What is most striking about the Pardee-Morris house is that it dates from about 1780, making it one of the oldest surviving historic structures in Connecticut, according to a release. It was originally built by Amos Morris around 1750, but was burned by the British during their raid on New Haven in 1779, leading to the reconstruction of the house by the Morris family, the release said.
William Pardee, a descendent of the Morris family, willed the property over to the New Haven Colony Historical Society in 1915. The facility is now known as the New Haven Museum.
To commemorate the start of the season, the opening event on June 3 will have free family-friendly activities, the release said.
Many activities will take place, including giving children the opportunity to learn more about how colonial gardens were used by actively engaging in planting herbs. Children also will be able to participate in a scavenger hunt for prizes, inspired by the historical photos of the East Shore neighborhood that will be on display, the release said.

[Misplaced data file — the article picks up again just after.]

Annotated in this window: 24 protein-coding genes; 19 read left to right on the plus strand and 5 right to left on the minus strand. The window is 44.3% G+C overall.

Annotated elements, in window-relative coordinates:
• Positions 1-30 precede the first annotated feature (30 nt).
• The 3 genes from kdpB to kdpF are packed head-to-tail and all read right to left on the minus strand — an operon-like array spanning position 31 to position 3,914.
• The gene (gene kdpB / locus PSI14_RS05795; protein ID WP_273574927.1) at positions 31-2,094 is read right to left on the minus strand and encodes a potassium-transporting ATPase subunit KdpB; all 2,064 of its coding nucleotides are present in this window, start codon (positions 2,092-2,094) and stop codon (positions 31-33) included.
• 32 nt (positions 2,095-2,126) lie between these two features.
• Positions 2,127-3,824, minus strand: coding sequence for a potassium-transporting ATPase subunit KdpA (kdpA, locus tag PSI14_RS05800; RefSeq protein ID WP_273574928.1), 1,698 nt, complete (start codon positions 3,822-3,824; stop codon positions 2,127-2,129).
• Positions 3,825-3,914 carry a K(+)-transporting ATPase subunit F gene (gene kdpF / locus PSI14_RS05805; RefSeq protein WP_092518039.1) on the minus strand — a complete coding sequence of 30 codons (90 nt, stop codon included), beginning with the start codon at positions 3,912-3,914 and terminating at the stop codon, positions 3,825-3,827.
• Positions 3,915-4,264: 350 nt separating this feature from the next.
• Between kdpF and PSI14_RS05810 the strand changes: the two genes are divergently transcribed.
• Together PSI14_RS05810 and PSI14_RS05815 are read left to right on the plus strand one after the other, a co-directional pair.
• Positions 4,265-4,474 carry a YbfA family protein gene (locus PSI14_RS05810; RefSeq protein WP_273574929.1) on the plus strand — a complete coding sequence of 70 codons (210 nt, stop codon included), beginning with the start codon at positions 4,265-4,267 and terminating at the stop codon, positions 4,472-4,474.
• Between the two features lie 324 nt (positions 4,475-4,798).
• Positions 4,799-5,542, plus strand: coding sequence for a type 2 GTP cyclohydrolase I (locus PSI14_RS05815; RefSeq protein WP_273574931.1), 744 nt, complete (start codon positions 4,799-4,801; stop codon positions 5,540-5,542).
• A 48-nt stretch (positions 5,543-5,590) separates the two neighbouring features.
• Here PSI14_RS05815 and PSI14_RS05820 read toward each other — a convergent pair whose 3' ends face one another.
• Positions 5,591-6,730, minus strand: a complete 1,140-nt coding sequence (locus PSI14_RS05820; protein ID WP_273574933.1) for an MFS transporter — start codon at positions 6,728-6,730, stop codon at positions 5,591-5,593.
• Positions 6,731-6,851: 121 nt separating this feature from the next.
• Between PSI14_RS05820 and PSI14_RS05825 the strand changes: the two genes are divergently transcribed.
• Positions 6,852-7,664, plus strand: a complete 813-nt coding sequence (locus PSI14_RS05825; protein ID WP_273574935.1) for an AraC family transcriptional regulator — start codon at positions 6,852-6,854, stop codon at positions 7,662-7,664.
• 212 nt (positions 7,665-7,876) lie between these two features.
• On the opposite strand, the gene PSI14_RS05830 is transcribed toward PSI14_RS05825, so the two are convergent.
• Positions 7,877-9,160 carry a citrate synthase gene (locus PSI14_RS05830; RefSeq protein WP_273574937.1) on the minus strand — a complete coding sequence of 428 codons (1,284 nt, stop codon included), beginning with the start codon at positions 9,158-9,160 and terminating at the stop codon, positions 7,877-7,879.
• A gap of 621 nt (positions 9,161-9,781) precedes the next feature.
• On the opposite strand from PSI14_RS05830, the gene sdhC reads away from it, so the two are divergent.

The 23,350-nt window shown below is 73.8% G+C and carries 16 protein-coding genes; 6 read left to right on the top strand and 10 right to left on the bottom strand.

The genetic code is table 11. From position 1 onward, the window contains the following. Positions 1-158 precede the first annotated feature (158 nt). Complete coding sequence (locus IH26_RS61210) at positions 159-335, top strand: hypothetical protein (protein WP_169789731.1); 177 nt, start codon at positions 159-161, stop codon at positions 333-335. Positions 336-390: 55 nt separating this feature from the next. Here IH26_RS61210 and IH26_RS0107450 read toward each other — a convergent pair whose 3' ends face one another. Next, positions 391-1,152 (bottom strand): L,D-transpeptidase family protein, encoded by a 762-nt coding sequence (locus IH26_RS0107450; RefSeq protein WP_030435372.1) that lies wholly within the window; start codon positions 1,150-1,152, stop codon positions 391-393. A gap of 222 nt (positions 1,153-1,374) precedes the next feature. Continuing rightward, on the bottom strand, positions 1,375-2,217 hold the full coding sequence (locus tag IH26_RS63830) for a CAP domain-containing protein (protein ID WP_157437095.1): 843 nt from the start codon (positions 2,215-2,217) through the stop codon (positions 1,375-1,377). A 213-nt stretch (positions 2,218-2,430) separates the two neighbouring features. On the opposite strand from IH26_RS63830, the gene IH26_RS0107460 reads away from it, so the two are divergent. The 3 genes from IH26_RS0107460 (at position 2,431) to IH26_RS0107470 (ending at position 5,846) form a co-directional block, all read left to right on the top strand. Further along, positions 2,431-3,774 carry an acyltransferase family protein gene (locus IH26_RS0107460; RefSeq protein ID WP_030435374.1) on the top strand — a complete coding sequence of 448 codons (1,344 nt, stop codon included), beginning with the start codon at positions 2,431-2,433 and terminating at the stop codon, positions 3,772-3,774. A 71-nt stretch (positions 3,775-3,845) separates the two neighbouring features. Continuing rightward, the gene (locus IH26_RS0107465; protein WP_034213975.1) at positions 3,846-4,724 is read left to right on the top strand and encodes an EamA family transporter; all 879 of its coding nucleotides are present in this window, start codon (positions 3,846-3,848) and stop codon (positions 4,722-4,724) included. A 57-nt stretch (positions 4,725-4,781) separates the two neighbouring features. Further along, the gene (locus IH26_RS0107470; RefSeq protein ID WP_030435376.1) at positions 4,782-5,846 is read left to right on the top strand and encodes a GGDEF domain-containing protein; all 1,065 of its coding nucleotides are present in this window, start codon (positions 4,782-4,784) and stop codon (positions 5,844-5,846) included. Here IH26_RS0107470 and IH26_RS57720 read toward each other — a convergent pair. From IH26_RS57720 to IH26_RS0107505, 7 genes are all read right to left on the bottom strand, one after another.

Visitors will be welcome to journey through the Pardee-Morris House as well. From June 3 to August 26, the Pardee-Morris House will be open free of charge every Sunday from noon to 5 p.m. Check for special events at the house throughout the summer season.
The Pardee Morris House is located at 325 Lighthouse Road. Founded as the New Haven Colony Historical Society in 1862, the New Haven Museum is located in downtown New Haven at 114 Whitney Ave.
For more information, contact Michelle Cheng, director of education at (203) 562-4183 ext. 11 or email@example.com.
- Edited by Emilee Sousa